# Motivation for relative schemes: why should one work with schemes over a ringed topos?

Recently I've been trying to learn more about relative schemes. These were developed in M. Hakim's thesis Topos annelés et schémas relatifs under Grothendieck's guidance and appear in many of later works of the Grothendieck school, such as Berthelot's Cohomologie Cristalline des Schemas de Caracteristique $$p>0$$ or Illusie's Complexe Cotangent et Déformations I et II.

Question I. What are some instances in which working in the full generality of a ringed topos gives one more powerful tools than just working with $$S$$-schemes?

One example I'm aware of is in Illusie's Complexe Cotangent books. As remarked by Jonathan Wise in this MO question, working with ringed topoi in this setting enables one to study more interesting deformations.

I heard that a modern example might be the Falting topos, which appears in Abbes–Gros–Tsuji's book The p-adic Simpson Correspondence. (I don't really understand this example, however.)

• I do not know enough algebraic geometry to comment on use of the notion. But from the point of view of topos theory I would say there is not enough difference between a site and a topos to make question II interesting. They are justs two different way to talk about the exact same thing, and you will often need to jump back and forth between the two to get things done. Mar 6, 2020 at 8:16
• I don't think it's a question about more powerful vs. less powerful, but just that there are certain naturally arising situations which you'd like a nice precise formalism to be able to discuss. Basically, families of varieties where the parameter (e.g. coefficients of a defining equation) varies not algebraically but analytically, or maybe just continuously, or whatever. Mar 6, 2020 at 13:36
• @DustinClausen Do you know concrete(-ish) examples of such situations? For instance, what kind of problems would "require" working with schemes over (say) formal schemes, adic spaces, or other kinds of spaces appearing in algebraic or arithmetic geometry? Mar 6, 2020 at 20:28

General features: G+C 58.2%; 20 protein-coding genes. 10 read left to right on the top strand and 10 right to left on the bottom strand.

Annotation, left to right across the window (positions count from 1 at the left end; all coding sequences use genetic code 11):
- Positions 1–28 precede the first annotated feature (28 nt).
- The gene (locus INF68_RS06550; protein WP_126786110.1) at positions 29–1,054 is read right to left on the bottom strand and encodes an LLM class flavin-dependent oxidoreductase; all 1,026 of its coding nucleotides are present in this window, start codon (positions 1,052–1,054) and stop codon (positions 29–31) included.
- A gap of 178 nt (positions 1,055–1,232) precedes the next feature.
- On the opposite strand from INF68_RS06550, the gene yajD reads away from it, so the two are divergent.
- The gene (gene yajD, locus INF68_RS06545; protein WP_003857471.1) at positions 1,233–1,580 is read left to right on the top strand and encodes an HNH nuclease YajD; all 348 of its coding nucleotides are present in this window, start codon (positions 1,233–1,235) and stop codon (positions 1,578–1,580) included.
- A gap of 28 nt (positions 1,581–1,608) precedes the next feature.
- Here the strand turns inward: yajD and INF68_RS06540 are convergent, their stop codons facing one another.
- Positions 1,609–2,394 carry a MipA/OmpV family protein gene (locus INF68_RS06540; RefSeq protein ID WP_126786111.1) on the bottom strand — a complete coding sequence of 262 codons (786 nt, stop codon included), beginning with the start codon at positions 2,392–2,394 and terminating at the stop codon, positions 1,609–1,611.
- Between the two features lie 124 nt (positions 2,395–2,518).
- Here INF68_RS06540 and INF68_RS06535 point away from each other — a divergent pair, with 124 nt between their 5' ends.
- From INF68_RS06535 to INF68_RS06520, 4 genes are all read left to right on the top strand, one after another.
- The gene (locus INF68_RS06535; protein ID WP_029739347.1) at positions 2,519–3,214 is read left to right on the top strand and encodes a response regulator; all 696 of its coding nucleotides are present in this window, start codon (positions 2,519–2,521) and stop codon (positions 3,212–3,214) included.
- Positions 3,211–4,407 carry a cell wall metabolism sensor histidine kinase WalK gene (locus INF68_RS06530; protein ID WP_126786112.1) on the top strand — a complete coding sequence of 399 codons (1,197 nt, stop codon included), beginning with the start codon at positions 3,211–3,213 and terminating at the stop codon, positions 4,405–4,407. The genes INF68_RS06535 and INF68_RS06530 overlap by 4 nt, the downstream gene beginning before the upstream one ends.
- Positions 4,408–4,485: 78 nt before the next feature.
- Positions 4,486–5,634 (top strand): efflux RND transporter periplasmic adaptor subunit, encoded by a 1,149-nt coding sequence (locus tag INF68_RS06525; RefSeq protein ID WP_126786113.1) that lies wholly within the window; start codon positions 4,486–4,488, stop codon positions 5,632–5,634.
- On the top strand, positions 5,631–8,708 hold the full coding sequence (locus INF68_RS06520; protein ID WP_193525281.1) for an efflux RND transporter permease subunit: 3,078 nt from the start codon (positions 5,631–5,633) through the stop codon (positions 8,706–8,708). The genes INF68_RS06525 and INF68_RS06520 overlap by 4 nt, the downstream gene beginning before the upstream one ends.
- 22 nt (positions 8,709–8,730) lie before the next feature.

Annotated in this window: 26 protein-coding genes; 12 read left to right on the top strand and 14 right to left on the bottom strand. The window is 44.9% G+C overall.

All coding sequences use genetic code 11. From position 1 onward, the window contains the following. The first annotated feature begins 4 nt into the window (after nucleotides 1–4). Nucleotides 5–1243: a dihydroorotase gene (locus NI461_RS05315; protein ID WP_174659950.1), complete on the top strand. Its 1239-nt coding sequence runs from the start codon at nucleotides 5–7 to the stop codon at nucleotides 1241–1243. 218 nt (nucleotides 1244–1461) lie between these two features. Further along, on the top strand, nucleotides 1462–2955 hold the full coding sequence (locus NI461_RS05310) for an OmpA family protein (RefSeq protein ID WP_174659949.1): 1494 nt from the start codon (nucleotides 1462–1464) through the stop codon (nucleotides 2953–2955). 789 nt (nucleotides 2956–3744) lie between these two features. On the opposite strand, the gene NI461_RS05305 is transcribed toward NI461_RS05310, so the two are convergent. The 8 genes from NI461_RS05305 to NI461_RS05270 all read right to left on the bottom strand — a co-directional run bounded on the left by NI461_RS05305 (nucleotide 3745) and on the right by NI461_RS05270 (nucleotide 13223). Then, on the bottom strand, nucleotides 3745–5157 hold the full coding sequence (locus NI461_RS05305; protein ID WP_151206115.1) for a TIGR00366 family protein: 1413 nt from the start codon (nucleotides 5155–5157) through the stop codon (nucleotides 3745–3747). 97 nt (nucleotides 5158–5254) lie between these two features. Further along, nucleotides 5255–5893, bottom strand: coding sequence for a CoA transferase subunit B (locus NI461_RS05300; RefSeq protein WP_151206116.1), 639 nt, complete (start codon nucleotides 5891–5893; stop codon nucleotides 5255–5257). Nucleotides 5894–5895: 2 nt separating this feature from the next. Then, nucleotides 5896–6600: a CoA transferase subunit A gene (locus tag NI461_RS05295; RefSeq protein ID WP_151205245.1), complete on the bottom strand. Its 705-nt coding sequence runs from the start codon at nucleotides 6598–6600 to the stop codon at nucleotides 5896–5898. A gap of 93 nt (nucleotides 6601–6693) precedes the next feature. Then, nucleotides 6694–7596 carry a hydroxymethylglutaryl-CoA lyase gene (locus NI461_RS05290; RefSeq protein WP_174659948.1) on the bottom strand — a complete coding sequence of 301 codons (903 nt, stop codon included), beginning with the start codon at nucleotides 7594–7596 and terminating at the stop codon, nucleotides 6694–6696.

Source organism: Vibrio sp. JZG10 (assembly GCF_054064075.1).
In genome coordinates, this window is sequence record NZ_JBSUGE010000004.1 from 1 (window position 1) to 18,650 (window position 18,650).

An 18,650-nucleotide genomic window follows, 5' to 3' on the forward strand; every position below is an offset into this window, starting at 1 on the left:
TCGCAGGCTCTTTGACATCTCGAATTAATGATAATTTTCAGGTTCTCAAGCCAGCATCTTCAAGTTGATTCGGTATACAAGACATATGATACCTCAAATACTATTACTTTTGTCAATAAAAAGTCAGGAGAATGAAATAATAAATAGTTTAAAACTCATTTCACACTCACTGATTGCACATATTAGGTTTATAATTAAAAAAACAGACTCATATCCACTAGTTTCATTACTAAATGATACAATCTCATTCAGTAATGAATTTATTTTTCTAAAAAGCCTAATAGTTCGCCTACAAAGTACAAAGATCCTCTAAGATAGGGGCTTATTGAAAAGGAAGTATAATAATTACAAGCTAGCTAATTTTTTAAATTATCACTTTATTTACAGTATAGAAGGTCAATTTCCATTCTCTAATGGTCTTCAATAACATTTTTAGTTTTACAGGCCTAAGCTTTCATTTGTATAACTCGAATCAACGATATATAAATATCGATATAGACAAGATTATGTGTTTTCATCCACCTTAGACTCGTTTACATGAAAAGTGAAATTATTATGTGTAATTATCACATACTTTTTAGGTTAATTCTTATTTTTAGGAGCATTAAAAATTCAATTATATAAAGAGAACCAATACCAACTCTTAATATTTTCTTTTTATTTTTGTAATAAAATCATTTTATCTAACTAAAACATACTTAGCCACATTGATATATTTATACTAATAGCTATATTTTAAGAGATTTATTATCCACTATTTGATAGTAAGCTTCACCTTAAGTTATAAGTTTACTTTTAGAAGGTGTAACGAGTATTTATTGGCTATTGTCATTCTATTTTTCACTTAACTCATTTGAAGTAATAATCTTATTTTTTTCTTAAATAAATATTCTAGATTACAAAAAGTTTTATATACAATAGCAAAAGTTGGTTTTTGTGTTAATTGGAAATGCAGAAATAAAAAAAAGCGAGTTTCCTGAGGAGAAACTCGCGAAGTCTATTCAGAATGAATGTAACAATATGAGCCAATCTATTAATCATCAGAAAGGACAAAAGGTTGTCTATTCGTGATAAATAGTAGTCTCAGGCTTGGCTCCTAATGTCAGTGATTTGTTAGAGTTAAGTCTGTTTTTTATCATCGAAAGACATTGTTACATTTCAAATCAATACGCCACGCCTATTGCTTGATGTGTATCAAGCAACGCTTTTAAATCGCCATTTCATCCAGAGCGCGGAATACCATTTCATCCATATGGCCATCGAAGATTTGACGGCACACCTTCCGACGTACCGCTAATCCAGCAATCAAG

• @sofia : The main drawback of the site formalism compared to toposes is the treatment of geometric morphisms (A "site morphisms" corresponds to a very special kind of geometric morphisms, essentially one that preserves the basis). So one generally prefer a definition in terms of toposes as it makes it easier to understand the action of geometric morphisms on the object you are defining. But at some point you also want to have a site definition for computation in concrete example. The question of whether you start from the topos definition and translate it as a site definition, or... Mar 7, 2020 at 10:41
• ...you start from a site definition and show invariance under equivalence of site is really only a matter of choice of exposition. Maybe I should also note that in the case of Hakim definition of relative scheme the Topos/site translation is very simple: She defines scheme over a ringed topos (T,R) as the stackification of the pre-stack "X -> R(X)-Scheme" for X an object of a topos. But it is enough to consider X in a site of definition for this definition to apply. So here this discussion is really irrelevant. Mar 7, 2020 at 10:46

In Grothendieck's philosophy, a relative scheme $$f\colon X\to S$$ functions as a family of schemes $$X_s$$ (for $$s\in S$$) parameterized by the base $$S$$, which is a scheme. Both $$X$$ and $$S$$ are schemes, and $$f$$ is a morphism of schemes (possibly with additional properties such as being flat, proper, finite, étale, smooth, etc.)
In any case, such a theory won't prove the basic (but difficult) results from commutative algebra that are probably needed. In nonarchimedean geometry, some work is needed, for example, to compare the scheme $$\mathop{\rm Spec}(A)$$ and the affinoid space $$\mathscr M(A)$$, when $$A$$ is an affinoid algebra, and similarly for a relative family $$X\to \mathop{\rm Spec}(A)$$ and its analytification $$X^{\mathrm {an}}\to \mathscr M(A)$$.